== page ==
“I was thinking like the other day, how having any woman you want in the world can be like a massive responsibility. For instance. I’ve had Hollywood actresses round here with egos the size of Old Trafford. What a pain in the arse they were. You wouldn’t believe half the shit they make you wade through just for a simple poke. Sometimes I think fuck it, who needs that kind of shit after a hard day at the office. I am Rich Dinero. The most successful football agent in the history of the beautiful game. If I want to go down Orgasmic and pick up a local slapper with great tits and an accent like Eliza Doolittle, who’ll bugger off back to Topshop in the morning with a century in her knickers and no questions asked, fuck it, I will. Who needs some spoiled charley snorter whose agent is gonna wake you up at five in the morning waving a confidentiality clause under your nose, and they can’t find their Blahniks under the bed, and they look at you through mullered eyes as they chop up their breakfast on the dresser with a Barclaycard, and all their slap has worn off and you look at them and think, jesus, how did you ever get into films?”

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Since when has grievous bodily harm been part of the beautiful game? 1

Barnes tackle on Matic

Anyone who was at the Chelsea v Burnley game yesterday afternoon, or watched the highlights on TV, may have come away thinking, like me, that there is something seriously wrong with the way football is being run in this country. Let me start by saying I am not personally a Chelsea supporter. But I am a fan of football, and what happened at Chelsea, and to Nemanja Matic in particular, disgusted me.

The two tackles by Burnley thug Ashley Barnes on Ivanovich and Matic are supposed to be the kind the authorities have pledged to root out of the game. They were cowardly, sly, to all appearances pre-meditated and could have seriously injured both players. Particularly Matic, who was lucky not to have had his leg snapped in two.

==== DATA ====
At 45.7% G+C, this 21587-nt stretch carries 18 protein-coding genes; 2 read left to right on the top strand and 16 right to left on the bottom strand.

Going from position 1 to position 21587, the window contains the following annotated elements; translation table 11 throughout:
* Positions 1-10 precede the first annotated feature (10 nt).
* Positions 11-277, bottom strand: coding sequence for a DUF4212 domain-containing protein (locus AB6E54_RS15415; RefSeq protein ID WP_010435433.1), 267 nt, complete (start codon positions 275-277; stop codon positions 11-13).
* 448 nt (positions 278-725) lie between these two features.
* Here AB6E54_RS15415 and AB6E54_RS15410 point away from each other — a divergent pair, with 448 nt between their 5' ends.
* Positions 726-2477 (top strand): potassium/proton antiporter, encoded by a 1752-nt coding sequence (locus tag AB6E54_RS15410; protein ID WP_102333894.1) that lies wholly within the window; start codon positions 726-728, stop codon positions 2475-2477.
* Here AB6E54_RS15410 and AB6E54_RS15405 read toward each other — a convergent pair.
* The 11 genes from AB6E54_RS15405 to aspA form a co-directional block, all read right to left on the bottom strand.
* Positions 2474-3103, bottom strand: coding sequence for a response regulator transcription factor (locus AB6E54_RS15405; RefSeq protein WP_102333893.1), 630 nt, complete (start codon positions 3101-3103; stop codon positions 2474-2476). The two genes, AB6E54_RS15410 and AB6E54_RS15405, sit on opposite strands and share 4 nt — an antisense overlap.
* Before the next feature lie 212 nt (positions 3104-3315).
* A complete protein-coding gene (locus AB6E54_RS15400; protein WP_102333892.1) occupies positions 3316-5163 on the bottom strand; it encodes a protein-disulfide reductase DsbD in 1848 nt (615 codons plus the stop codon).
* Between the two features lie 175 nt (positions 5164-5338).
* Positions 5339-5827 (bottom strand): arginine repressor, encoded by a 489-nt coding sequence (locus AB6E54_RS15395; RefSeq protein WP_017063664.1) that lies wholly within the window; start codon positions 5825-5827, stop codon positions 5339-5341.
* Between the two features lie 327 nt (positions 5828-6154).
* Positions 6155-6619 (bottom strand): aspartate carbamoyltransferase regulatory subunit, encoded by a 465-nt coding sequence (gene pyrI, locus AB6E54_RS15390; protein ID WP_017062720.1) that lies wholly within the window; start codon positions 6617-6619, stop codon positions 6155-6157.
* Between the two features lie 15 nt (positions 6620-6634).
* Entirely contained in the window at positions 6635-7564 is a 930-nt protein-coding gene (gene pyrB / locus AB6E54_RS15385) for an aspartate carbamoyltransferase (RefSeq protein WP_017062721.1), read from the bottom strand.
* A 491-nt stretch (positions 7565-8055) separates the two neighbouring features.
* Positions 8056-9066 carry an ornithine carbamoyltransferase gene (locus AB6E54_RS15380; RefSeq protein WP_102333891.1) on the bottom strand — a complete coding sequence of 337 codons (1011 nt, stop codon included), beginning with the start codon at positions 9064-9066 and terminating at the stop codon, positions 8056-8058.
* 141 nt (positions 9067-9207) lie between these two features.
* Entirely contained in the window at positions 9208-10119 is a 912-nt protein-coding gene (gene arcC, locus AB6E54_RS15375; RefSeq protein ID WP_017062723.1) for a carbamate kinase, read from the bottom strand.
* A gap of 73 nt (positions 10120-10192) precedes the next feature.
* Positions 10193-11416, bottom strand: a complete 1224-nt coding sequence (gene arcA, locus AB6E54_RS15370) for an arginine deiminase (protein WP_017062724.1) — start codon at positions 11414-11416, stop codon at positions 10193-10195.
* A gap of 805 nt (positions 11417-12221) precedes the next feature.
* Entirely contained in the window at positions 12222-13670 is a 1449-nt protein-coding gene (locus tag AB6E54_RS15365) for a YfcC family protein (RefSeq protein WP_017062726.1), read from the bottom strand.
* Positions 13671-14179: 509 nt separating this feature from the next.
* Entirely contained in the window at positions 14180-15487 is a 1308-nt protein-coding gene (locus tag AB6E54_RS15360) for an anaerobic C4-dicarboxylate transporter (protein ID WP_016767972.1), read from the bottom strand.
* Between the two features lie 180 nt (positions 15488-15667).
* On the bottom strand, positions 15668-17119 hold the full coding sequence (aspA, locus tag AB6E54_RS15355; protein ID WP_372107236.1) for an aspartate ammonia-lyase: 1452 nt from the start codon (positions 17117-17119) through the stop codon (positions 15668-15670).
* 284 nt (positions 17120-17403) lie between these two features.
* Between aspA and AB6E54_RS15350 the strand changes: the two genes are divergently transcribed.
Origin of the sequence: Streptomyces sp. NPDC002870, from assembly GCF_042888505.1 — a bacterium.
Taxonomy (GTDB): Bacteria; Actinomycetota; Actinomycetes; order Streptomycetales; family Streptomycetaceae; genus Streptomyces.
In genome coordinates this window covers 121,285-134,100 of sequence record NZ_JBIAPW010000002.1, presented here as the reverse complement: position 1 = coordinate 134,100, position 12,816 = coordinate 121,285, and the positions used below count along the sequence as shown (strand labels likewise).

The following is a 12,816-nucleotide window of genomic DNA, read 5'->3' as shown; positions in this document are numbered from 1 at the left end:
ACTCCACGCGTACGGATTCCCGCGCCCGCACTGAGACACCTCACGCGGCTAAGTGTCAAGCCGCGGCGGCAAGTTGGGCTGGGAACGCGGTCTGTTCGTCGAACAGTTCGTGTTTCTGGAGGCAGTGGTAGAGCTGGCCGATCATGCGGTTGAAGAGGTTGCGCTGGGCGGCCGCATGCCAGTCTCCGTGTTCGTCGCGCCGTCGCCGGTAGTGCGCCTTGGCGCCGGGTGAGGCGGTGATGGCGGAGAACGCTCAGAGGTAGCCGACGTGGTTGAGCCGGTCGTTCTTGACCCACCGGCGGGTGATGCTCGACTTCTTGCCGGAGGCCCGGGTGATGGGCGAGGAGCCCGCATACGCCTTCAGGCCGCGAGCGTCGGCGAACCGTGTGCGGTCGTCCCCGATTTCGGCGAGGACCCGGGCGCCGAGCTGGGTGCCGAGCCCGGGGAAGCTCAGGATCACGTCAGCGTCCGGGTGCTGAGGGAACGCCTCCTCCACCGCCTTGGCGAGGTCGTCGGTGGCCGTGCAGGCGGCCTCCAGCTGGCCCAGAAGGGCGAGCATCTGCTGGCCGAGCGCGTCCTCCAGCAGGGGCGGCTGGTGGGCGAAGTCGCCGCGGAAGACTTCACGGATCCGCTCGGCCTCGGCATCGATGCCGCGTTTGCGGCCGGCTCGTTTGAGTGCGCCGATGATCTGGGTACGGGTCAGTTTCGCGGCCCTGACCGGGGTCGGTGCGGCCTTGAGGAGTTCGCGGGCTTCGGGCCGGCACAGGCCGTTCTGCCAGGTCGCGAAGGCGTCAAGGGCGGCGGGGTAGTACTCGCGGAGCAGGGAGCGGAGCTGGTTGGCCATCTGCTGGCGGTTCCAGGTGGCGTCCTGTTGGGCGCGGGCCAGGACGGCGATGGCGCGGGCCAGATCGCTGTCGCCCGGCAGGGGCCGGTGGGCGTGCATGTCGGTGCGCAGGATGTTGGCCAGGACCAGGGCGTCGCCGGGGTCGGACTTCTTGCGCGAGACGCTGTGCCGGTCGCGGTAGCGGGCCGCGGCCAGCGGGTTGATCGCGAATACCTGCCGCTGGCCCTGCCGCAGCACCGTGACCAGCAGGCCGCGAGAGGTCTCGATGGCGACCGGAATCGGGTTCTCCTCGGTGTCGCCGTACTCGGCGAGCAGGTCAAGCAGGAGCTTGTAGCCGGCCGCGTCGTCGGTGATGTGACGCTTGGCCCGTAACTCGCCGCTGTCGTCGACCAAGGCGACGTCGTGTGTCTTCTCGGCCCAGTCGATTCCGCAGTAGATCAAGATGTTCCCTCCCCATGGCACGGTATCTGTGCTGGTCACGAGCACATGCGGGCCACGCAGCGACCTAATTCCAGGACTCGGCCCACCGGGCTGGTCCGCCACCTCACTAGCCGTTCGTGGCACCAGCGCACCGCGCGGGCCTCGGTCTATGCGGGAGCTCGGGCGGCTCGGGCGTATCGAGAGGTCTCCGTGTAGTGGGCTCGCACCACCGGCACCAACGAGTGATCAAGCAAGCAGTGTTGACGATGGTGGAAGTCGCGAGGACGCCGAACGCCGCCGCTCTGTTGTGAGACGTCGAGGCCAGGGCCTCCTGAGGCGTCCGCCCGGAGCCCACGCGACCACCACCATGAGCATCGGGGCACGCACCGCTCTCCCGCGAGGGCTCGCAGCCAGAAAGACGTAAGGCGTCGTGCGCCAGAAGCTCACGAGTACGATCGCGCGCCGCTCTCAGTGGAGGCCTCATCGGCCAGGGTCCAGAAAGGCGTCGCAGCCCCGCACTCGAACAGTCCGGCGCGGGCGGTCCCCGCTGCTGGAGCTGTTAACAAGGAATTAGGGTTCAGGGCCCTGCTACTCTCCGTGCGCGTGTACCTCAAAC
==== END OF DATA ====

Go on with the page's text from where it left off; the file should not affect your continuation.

Chris Waddle described the tackle on Matic as ‘horrific’. While Jose Mourinho, when interviewed on Sky’s ‘Goals on Sunday’ this morning described it as “criminal”, and I can’t disagree with either description. “Matic is a lucky guy,” said Mourinho, “this was a career ending tackle… I can’t find words to describe what the guy did. The consequences for Matic could have been the end of his career”.

Barnes first ‘assault’ on Ivanovich (I hesitate to distinguish it with the word ‘tackle’) was little better than a flying kung-fu kick of the kind Eric Cantona received a lengthy ban for back in the day. At least Cantona had an excuse, as he was reacting to a thoroughly abusive fan in the crowd. But the way Barnes deliberately tried to hurt Ivanovich was criminal. Ivanovich was in mid-air, trying to head the ball, and couldn’t defend himself when Barnes jumped into him, ramming his studs down into the back of Ivanovich’s leg. It was a malicious lunge, clearly intended to injure the Chelsea player, and but for the grace of god could have done serious damage.

The worst thing about this kind of thuggery, as anyone who has ever played the game will know, is when it’s done in such a cowardly way. Barnes is clearly no hard man like a Norman Hunter or Nobby Stiles, not man enough to go into an honest fifty fifty with the likes of Ivanovich or Matic. His lunges yesterday were done from behind or the side, studs-up, trying to injure players while they weren’t looking. In short, the kind of player football would be better off without.